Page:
Prepare the meat layer:

  • Add the ground lamb to a frying pan and season with salt and pepper. Brown the meat over medium heat, using a spatula to break up large chunks as it cooks. Once the meat is cooked through, drain any excess fat and transfer it to a plate while you cook the vegetables.
  • Return the pan to the stove over medium heat and add the olive oil and diced carrots. Sauté until the carrots are lightly caramelized, 5 to 6 minutes, then add the sliced leeks and minced garlic. Continue cooking until the leeks are soft and tender, 3 to 4 minutes more.
  • Combine the tomato paste, water, and Worcestershire sauce in a small bowl, then add it to the vegetables and combine. Return the lamb to the pan, combine thoroughly, then transfer the mixture to the prepared casserole dish.

Prepare the potato topping:

  • While the lamb is browning, add the potatoes to a saucepan and cover with cold water. Sprinkle with 1 teaspoon salt and bring them to a boil over medium-high heat. Continue cooking until the potatoes are tender when pierced with a fork, 12 to 15 minutes.
  • Drain the potatoes well and place the pan back on the stove just long enough for any remaining water to evaporate. Transfer them to a mixing bowl and mash gently.
  • Add the butter and half-and-half to a microwave-safe measuring cup and microwave on 70% until the butter has melted (times will vary). Add the mixture to the potatoes, combine gently, and season to taste with salt and a little white pepper (if desired). Add the egg yolk.
  • Using an electric mixer on medium-high speed, whip the potatoes until light and fluffy, adding a little more half-and-half if needed.
    Important note: Don't whip the potatoes for more than 30 seconds because their starch will begin to break down resulting in a gluey texture.

Assemble the dish:

  • Spoon the whipped potatoes over the lamb mixture as evenly as possible, using a silicone spatula to smooth them to the edge. Brush liberally with melted butter.
  • Bake for 25 to 30 minutes until the potatoes develop a rich golden crust. You can turn on the broiler for the last minute or two for even browning but watch carefully to be sure the top doesn't burn. Let stand 5 minutes before serving.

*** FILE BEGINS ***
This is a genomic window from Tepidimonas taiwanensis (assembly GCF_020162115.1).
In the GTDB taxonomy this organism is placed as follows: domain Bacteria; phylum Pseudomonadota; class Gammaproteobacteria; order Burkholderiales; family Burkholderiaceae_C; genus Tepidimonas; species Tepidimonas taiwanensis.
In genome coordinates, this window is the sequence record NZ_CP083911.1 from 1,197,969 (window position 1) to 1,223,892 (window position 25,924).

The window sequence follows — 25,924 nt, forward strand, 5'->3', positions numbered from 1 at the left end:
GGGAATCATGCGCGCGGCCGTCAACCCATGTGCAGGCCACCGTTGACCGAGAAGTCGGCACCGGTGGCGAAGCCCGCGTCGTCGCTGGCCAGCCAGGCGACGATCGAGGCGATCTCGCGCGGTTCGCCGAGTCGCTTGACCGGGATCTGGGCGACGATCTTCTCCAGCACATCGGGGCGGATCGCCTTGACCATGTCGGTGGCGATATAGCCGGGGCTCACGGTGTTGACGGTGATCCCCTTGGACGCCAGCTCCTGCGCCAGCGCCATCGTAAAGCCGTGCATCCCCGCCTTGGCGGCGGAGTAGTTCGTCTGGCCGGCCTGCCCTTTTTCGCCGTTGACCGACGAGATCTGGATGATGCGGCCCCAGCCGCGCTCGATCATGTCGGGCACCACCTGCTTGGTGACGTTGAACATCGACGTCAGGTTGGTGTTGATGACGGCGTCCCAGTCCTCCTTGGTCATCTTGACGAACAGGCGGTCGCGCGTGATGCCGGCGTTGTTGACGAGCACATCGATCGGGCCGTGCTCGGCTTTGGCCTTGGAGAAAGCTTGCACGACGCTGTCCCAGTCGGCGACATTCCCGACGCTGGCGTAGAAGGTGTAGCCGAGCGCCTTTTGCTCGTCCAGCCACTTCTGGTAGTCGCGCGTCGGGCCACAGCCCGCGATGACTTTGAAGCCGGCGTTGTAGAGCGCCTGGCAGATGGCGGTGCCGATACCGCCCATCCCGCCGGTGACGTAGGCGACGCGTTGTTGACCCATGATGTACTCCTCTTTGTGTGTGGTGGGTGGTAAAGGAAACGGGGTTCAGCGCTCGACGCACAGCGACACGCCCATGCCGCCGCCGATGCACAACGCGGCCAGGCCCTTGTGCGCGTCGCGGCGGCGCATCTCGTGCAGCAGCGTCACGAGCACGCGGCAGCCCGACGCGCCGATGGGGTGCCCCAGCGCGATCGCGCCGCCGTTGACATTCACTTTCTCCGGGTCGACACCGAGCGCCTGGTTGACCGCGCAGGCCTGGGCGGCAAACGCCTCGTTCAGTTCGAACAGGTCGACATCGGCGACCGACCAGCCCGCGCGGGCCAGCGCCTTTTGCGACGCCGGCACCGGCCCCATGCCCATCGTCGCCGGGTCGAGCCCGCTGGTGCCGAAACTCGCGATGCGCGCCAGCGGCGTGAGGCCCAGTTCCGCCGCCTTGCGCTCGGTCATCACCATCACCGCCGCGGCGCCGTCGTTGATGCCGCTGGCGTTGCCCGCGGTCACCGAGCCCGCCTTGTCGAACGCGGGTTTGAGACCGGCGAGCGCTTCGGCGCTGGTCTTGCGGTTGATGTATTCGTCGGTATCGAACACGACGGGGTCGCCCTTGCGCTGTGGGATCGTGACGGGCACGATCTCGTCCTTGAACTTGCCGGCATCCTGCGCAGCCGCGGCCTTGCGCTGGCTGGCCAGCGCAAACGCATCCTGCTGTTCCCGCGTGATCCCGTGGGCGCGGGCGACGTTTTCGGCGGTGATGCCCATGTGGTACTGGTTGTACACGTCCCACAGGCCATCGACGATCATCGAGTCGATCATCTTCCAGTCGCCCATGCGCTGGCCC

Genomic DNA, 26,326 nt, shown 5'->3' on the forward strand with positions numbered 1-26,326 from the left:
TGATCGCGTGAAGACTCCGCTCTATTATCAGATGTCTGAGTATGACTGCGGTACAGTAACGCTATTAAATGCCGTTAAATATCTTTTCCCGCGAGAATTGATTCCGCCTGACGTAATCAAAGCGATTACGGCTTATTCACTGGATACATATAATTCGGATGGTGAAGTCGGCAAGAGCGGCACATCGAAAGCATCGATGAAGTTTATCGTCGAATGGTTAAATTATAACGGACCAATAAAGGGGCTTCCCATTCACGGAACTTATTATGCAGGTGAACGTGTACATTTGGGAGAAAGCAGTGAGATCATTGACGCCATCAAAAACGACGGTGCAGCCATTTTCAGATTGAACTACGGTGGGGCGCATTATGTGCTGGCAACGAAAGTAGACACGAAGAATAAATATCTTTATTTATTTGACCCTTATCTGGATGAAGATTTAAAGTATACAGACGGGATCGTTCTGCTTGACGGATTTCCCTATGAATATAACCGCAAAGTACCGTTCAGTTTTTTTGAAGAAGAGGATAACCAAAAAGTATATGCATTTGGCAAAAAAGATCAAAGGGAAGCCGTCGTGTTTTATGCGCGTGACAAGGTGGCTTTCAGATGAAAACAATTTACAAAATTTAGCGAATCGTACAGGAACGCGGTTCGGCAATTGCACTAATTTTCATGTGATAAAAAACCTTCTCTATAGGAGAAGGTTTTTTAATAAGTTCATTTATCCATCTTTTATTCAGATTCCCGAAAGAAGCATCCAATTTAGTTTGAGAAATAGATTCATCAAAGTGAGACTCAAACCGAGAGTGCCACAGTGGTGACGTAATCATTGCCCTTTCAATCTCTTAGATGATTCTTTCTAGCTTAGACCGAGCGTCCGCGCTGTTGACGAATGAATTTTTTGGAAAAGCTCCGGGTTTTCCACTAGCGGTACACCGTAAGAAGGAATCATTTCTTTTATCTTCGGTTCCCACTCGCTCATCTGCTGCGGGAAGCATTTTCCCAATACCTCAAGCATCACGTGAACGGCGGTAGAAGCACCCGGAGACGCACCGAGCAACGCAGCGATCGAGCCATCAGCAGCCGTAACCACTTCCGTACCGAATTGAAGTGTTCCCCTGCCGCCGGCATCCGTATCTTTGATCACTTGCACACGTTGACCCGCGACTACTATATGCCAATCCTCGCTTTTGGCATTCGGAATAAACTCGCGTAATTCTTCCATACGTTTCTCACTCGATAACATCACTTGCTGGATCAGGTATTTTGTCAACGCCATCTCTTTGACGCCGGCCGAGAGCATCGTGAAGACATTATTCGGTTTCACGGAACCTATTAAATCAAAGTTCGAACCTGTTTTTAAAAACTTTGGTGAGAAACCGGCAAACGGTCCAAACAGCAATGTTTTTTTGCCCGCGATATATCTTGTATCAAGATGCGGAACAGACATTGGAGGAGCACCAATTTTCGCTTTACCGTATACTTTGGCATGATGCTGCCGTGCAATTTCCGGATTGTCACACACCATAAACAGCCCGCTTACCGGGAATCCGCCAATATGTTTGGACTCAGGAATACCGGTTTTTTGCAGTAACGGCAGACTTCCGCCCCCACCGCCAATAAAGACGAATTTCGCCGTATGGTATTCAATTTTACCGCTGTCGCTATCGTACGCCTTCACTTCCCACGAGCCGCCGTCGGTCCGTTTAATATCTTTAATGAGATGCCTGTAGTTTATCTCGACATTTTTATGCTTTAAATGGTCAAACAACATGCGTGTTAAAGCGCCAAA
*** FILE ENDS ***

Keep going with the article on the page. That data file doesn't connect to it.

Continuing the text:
Tips for Making This Recipe

  • Break the meat up well: When browning the meat, use a spatula or wooden spoon to break large chunks up into small pieces. This is an important technique to use when cooking any kind of ground meat, as it boosts flavor by making it easier to coat with sauces and combine with other ingredients.
  • Caramelize the carrots: Make sure to get a little caramelization on your diced carrots before adding the leeks and garlic. Any time you caramelize a vegetable, even if it’s only slightly, you bring out its natural sweetness and add flavor.
  • Clean the leeks well: Because leeks can hide a lot of dirt, particularly near the top where the layers aren’t as closely packed, you’ll want to be sure you’ve cleaned them well. To clean them, we generally cut them in half lengthwise, then separate the layers one at a time and rinse off any dirt we find under cool running water.
  • Don’t overwhip the potatoes: Follow the recipe instructions closely to be sure your potatoes turn out light and fluffy. Whipped potatoes can turn sticky if you beat them too much. Since you’ve mashed them by hand already, just 30 seconds with the mixer will do the trick.
  • Get a nice golden crust on the potato topping: If necessary, turn the oven to broil for a minute or two, but watch carefully and don’t walk away. Things can burn quickly under the broiler.
Calories: 585kcal, Carbohydrates: 20g, Protein: 23g, Fat: 47g, Saturated Fat: 22g, Polyunsaturated Fat: 3g, Monounsaturated Fat: 18g, Trans Fat: 1g, Cholesterol: 173mg, Sodium: 474mg, Fiber: 3g, Sugar: 4g